There’s nothing like a break from school during which time you’re surrounded by tempting foods and lack of exercise facilities to teach you a few diabetes dos-and-don’ts.
I’m approaching my seventeenth year with T1D, so you might consider me a diabetes veteran. But I’m constantly learning ways in which I can strengthen my diabetes care regimen, proving to myself and others that diabetes management is not a static thing.
The proof is in the pudding – or in this case, the turkey dinner. This year, my family gathered at my Aunt Paula’s house for an absolute feast. The selection of dishes included staples like mashed potatoes, rolls, green bean casserole, broccoli casserole, asparagus, stuffing, squash, cranberry sauce, and the turkey centerpiece. Oh, and I can’t forget to mention the several different kinds of wine to wash it all down with.
When I scan that list of food, all the starches jump out at me and make me cringe. The fact that I indulged in a bit of all of them, however, makes me throw up a little. Don’t get me wrong, each and every one of them was positively delectable. What makes me nauseous is the amount of carb counting (or in my case this year, the lack thereof) that is involved in the process of consuming them. Needless to say, my carelessness resulted in some unwelcome hyperglycemia that lingered through dessert time. As a result, I found myself rage-bolusing to correct the high and to account for the slivers of pumpkin pie and blueberry pie that were calling my name. I waited about 45 minutes for the insulin to really take effect, then happily helped myself to some treats.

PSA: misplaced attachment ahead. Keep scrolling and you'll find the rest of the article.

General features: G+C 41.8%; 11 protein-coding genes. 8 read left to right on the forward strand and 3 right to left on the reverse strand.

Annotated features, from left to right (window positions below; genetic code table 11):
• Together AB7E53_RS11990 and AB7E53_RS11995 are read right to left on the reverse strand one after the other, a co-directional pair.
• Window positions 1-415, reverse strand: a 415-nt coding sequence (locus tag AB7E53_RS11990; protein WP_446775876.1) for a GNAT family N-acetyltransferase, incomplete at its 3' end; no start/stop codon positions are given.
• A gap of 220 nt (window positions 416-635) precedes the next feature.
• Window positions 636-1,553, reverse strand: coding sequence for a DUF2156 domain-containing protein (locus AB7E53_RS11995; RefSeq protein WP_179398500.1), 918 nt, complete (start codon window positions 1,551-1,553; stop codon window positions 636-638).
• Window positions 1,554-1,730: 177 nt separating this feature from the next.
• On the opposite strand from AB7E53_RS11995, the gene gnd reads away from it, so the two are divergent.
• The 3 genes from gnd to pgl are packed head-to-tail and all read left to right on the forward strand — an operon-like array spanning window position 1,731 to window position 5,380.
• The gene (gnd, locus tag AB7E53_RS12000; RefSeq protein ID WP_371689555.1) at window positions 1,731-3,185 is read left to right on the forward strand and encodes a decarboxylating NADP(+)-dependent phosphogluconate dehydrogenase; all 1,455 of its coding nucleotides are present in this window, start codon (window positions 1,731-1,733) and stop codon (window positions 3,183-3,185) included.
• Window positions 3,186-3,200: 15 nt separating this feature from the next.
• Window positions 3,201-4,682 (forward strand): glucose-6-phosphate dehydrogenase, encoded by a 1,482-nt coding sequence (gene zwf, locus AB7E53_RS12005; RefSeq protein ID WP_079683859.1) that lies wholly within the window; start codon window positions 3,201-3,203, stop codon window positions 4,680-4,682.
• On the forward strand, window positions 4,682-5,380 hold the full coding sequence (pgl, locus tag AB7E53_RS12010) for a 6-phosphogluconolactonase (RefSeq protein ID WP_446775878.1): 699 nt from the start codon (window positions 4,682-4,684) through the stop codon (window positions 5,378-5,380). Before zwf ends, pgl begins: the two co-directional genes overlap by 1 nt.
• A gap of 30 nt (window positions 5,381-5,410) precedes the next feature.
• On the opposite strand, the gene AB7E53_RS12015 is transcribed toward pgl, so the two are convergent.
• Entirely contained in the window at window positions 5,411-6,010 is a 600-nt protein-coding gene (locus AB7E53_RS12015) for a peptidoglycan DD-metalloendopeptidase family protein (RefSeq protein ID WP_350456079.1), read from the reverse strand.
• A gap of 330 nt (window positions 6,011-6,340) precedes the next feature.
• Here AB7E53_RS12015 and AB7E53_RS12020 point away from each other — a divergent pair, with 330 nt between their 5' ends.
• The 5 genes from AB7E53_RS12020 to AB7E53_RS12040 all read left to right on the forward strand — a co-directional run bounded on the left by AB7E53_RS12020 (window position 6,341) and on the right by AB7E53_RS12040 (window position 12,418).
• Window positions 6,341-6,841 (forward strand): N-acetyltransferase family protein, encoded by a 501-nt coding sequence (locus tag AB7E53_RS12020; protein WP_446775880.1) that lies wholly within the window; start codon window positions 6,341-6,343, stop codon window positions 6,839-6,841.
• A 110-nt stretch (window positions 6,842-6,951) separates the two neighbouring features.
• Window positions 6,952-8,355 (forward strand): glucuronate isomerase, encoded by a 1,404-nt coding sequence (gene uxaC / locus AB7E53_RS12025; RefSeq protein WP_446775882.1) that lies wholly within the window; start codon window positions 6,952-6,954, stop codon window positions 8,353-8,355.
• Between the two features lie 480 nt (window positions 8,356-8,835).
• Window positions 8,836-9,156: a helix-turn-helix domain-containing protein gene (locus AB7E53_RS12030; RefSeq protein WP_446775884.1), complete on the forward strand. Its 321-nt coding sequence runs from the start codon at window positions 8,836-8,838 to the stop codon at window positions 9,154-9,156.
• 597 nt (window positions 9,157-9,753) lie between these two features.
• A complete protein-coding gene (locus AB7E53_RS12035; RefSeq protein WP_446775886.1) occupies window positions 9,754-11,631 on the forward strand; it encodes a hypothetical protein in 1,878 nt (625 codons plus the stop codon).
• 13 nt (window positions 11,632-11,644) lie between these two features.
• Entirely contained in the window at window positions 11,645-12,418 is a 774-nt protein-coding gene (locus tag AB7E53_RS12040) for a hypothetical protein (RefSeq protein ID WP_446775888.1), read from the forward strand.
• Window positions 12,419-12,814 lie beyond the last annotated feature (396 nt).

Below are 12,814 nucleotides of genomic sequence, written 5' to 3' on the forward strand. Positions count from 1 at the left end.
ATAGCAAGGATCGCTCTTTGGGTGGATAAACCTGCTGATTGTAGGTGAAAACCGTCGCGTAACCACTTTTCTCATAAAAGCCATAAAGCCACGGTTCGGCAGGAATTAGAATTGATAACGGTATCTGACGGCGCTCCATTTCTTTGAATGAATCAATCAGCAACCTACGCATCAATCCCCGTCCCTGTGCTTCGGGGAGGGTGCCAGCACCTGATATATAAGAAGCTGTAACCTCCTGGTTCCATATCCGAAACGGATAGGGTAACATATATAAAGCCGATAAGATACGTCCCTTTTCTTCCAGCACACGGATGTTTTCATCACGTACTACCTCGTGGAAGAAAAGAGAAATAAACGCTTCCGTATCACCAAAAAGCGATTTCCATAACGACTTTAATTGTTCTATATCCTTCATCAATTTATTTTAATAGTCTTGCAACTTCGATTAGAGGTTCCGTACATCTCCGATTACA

I’m proud to say that I exhibited impressive self-control when I went to cut my super-skinny slices of pie…but ashamed of my inability to resist adding a couple of fancy chocolates to my dessert plate. Before long, high blood sugars haunted me again. Luckily, upon returning home that evening I was able to get them level again in no time, but the misery of chasing self-induced highs all afternoon long really drove the point home that I need to be more careful.
Lesson 1, learned.
The second lesson is the story of my dependency on my CGM – and its apparent dependency on me. I’m trying to give myself some distance from my CGM. After all, its incessant buzzing and beeping drive me up the wall half the time. But it seems as though my CGM simply cannot bear to be away for me from long before it gives me the cold shoulder and refuses to report my blood sugars.
When I’m at work, visiting family, or hanging out with friends, it can be annoying to have my CGM clipped on my body at all times. So sometimes, I’ll leave it behind in my pocket or in my purse, never straying too far in case it needs to alert me to a blood sugar that I’m not fully aware of yet.
Usually, my CGM is great about picking up a number up to 20 feet away, letting me move into another room or up the stairs without there being an issue. But the other day, when I slipped my CGM into the pocket of the jacket I was wearing, it totally rebelled against me for being shunned into this location. For nearly an entire hour, my stubborn little CGM said it was out of range. I couldn’t understand why it was doing this to me. I felt betrayed. In an attempt to compromise with Mr. CGM’s needs, I clipped it onto my jeans so it could be as close to the chip as possible. This strategy worked, and my CGM gladly recommenced communication with me. I know, we have a complicated relationship, but we’re trying to work things out as we get to understand each other better.
Lesson 2, learned.
As you can see, there are issues faced on a daily basis – some big, some small – by people with diabetes. A little patience, good observational skills, and occasional cursing help us cope as well as prepare for the lessons the next day of diabetes has to teach us.